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Fairfax Police Chief: Video Cameras Make Review Board Unnecessary

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Fairfax County Police are targeting aggressive drivers on the Fairfax County Parkway this week.
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Fairfax County Police are targeting aggressive drivers on the Fairfax County Parkway this week.

Police Chief David Rohrer and County Executive Anthony Griffin say one of the reason citizens don't need to be involved in oversight is the anticipated installation of cameras in police cruisers.

"The very fact that the citizens know that the encounters are being videotaped is a way to reassure the public that they have some measure of protection or proof of what happened," says police spokesperson Mary Ann Jennings.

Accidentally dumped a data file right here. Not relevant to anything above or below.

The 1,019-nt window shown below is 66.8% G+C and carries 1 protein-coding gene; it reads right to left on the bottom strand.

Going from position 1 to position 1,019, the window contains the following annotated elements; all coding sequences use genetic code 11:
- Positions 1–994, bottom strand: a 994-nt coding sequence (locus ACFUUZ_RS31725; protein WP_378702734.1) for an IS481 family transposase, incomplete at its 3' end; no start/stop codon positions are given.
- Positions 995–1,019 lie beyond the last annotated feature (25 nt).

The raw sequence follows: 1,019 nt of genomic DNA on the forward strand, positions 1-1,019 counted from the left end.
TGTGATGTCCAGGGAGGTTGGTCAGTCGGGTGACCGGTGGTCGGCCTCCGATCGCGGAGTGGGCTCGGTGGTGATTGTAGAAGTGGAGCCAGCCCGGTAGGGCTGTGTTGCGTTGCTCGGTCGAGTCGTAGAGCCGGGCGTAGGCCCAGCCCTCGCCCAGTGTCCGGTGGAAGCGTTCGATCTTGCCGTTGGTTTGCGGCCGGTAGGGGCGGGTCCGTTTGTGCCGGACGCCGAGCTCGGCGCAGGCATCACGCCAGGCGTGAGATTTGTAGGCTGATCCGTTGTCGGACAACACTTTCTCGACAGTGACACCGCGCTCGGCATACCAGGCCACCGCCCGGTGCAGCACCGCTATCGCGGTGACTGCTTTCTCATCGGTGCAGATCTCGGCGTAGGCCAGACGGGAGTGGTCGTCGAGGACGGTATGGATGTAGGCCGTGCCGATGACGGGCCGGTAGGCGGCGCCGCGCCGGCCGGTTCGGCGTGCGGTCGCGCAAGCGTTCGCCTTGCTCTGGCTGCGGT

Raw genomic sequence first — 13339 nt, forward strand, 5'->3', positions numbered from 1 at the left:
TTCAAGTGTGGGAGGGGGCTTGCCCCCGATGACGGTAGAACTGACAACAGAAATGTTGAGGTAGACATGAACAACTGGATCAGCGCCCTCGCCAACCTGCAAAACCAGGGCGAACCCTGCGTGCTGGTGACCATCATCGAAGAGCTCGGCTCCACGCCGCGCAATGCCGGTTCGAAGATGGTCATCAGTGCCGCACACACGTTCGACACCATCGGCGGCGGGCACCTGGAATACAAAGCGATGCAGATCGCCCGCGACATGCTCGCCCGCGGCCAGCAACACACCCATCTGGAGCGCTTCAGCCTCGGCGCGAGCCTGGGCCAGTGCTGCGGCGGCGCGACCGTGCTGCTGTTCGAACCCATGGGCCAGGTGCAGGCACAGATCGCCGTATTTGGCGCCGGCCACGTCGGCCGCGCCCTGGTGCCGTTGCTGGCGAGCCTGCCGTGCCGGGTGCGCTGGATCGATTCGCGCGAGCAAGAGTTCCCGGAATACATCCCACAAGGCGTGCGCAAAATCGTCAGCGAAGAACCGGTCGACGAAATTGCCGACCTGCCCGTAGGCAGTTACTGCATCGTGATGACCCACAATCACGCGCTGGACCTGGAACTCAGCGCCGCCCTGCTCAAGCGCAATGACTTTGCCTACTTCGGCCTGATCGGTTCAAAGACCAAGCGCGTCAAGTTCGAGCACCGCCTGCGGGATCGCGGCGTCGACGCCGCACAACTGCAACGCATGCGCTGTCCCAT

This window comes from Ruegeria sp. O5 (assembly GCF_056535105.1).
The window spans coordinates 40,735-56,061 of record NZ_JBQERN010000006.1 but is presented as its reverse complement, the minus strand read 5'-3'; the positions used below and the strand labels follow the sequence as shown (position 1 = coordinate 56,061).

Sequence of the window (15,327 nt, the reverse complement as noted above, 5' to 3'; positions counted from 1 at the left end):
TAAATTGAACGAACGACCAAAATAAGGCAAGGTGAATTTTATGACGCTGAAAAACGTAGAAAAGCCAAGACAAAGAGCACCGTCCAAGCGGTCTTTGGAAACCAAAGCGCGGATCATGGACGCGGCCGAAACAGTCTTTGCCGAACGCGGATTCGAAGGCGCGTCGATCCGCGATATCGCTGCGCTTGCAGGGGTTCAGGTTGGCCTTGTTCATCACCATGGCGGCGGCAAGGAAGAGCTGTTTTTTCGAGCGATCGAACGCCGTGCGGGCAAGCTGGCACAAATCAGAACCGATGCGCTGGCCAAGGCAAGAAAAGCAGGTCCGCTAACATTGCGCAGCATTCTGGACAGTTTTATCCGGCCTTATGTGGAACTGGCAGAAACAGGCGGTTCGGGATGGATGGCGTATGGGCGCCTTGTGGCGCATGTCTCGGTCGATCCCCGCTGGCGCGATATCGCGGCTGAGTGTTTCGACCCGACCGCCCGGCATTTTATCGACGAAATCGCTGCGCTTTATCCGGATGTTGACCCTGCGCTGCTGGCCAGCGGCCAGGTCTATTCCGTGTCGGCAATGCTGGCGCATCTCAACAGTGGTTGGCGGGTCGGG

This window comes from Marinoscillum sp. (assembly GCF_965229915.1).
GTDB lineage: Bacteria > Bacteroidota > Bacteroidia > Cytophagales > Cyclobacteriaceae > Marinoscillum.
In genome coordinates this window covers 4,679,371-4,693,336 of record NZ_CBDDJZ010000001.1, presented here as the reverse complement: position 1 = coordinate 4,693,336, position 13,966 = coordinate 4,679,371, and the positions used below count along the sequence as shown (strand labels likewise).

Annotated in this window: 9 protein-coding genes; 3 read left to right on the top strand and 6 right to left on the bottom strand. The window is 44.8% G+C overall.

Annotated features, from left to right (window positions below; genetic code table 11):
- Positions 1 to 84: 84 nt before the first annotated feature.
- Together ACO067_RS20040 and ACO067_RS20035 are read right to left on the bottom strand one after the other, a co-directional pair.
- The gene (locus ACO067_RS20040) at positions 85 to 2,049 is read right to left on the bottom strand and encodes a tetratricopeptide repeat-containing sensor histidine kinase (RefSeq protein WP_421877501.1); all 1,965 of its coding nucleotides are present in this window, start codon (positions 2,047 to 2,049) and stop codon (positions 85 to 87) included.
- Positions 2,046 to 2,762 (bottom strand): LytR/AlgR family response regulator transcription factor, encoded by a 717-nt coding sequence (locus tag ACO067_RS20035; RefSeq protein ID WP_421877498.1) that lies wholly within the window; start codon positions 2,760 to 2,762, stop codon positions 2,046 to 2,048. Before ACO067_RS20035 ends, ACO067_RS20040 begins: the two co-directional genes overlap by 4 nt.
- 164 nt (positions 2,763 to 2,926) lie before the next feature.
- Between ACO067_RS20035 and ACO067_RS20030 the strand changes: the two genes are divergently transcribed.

But Fairfax County has a history of withholding basic information from the public, including video footage of an officer firing a fatal shot at an unarmed driver.

"Cameras in police cruisers are good ideas if there's a protocol that requires that they be on all the time and they are available to the public. But even then, it is not a substitute for a citizen review board," says Kent Willis of the American Civil Liberties Union of Virginia.

The cameras would cost $3.7 million, and police won't say when -- or if -- the footage will ever be public.

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